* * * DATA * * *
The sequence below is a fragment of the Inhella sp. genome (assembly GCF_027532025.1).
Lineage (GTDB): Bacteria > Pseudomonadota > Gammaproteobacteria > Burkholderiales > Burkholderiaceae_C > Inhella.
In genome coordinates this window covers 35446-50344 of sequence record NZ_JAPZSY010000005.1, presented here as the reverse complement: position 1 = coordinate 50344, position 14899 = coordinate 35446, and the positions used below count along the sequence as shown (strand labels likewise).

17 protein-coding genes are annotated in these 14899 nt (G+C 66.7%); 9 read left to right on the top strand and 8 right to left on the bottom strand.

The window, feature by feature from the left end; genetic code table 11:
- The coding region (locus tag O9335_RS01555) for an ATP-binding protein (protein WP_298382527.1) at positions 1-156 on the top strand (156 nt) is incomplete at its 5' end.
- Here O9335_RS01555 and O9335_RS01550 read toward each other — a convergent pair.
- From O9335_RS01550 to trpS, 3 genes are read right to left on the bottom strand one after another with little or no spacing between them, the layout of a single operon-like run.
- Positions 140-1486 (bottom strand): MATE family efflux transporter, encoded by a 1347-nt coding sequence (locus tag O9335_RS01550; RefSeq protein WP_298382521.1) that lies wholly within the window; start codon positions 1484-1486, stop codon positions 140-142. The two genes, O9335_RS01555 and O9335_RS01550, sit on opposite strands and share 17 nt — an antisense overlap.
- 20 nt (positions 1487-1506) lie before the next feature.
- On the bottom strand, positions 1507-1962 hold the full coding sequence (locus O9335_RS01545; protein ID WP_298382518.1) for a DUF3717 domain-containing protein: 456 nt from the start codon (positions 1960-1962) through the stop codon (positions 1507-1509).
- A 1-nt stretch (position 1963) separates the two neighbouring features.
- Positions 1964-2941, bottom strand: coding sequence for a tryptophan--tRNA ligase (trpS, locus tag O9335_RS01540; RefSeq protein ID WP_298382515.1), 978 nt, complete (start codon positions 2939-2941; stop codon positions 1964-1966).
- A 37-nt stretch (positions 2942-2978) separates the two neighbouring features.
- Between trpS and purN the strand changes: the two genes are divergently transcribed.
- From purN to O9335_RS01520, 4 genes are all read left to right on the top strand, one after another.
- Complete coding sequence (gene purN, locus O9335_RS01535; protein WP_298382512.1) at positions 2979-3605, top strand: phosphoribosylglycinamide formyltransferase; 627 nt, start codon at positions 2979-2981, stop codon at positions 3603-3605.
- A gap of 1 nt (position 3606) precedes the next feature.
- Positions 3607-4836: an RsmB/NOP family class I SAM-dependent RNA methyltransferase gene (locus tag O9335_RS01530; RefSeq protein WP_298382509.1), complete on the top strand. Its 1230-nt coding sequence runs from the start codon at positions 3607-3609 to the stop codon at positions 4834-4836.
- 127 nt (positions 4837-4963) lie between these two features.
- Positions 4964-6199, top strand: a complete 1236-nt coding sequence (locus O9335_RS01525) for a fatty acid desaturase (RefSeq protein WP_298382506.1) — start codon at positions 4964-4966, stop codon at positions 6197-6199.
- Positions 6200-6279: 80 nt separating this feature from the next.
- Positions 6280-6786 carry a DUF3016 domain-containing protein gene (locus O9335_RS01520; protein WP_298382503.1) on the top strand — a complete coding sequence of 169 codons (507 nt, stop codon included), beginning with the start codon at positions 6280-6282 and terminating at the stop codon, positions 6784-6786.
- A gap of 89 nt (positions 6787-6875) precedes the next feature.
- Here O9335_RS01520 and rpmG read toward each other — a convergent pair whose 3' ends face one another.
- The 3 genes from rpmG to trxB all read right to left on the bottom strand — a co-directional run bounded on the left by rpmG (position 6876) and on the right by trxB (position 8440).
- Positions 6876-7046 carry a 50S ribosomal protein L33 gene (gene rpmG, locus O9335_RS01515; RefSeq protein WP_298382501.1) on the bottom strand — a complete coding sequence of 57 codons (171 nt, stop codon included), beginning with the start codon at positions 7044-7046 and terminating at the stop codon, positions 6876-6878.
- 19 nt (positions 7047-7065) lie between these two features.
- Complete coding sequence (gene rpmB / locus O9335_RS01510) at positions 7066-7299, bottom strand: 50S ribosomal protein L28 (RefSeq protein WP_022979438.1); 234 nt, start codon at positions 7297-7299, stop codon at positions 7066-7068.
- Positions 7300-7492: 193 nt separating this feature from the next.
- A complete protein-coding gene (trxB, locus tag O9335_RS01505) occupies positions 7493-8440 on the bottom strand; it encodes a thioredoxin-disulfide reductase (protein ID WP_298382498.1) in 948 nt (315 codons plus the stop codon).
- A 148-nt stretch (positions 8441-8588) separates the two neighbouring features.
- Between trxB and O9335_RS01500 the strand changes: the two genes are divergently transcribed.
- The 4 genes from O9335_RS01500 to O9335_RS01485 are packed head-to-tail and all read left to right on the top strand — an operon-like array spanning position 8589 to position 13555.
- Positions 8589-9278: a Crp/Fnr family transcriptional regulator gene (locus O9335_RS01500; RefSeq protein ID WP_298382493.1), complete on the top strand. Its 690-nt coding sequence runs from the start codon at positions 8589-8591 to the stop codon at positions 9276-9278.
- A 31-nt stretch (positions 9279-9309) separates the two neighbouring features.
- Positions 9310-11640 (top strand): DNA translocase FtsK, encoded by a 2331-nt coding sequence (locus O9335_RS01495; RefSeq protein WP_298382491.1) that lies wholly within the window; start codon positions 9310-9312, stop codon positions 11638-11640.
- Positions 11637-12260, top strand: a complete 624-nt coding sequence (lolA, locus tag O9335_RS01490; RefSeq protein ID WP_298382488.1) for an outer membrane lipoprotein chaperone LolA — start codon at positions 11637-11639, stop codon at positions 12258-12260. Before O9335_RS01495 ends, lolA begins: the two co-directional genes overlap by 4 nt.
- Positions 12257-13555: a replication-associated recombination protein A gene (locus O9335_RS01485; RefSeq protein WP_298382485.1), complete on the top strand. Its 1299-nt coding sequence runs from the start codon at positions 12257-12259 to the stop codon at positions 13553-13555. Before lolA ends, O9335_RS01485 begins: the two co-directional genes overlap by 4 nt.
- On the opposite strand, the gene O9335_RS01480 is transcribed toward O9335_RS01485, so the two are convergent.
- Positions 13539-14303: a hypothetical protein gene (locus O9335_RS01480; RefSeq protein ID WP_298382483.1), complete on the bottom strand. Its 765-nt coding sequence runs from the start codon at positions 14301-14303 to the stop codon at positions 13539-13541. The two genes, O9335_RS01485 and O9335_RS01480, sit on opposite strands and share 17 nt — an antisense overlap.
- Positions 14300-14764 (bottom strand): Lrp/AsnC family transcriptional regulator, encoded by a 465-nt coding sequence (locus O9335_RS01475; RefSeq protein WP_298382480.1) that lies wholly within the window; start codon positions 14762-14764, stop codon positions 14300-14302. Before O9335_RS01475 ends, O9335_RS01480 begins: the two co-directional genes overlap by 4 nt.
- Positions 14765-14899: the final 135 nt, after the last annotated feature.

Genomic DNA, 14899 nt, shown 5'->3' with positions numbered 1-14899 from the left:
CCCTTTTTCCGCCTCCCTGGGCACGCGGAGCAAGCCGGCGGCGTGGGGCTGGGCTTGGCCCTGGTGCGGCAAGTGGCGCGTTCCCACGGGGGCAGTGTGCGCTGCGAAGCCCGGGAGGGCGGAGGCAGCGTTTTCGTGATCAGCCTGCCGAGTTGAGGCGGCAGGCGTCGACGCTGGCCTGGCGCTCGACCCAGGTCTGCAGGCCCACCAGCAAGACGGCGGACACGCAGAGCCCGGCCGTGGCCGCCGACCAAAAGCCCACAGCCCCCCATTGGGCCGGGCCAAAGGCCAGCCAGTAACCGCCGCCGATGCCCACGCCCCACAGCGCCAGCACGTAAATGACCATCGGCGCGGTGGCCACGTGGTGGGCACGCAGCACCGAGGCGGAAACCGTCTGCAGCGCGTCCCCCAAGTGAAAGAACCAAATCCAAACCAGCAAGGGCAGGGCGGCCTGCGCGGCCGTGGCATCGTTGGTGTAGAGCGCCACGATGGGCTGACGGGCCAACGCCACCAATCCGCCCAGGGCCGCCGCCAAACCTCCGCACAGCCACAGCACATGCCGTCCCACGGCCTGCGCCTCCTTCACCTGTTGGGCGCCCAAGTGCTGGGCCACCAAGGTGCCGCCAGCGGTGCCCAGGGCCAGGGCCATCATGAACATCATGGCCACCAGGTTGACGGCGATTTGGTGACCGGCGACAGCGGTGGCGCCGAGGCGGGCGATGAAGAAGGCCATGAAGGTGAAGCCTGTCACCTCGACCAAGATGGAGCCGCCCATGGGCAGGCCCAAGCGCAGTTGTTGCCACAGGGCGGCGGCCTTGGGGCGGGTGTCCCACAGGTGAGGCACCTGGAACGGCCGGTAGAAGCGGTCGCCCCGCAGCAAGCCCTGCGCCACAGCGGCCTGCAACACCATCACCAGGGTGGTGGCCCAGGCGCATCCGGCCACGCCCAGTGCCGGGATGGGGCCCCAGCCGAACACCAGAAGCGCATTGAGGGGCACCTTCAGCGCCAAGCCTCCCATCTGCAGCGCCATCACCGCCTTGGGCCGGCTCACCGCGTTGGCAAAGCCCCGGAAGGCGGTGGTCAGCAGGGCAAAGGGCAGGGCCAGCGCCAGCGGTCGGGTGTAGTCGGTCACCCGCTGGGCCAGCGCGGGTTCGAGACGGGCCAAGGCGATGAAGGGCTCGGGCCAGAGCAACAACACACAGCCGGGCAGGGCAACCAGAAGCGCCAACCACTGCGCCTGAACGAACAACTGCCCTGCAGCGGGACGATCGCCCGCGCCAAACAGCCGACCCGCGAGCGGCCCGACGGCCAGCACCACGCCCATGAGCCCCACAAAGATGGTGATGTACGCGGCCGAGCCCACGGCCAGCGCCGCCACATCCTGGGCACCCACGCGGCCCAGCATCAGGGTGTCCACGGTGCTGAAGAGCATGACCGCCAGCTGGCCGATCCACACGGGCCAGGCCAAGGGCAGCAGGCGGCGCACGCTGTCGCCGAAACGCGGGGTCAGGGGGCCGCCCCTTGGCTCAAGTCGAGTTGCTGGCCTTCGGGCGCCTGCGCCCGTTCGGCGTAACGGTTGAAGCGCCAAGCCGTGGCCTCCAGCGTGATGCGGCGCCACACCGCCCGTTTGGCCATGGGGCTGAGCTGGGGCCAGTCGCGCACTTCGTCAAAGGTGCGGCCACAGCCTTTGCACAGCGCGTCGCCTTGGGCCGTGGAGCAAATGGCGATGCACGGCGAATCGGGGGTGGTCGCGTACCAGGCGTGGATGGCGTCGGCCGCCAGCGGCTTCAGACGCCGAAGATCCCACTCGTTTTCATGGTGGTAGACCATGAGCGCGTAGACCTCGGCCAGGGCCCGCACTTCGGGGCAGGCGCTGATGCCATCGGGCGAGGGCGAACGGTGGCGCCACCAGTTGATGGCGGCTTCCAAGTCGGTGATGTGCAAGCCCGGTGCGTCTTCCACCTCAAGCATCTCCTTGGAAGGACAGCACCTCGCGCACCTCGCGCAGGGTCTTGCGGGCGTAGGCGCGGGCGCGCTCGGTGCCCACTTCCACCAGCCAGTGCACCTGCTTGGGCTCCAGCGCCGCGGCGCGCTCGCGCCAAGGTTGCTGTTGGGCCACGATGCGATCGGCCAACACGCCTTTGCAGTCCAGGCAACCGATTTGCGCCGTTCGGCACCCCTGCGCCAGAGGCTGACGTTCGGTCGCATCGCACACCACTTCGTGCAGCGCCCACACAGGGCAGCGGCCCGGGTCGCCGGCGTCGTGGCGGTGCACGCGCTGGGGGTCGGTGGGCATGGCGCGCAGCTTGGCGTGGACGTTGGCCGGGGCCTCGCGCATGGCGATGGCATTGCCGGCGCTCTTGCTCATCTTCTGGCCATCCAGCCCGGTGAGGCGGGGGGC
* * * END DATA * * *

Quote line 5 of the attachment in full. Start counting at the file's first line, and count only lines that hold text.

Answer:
The window, feature by feature from the left end; genetic code table 11: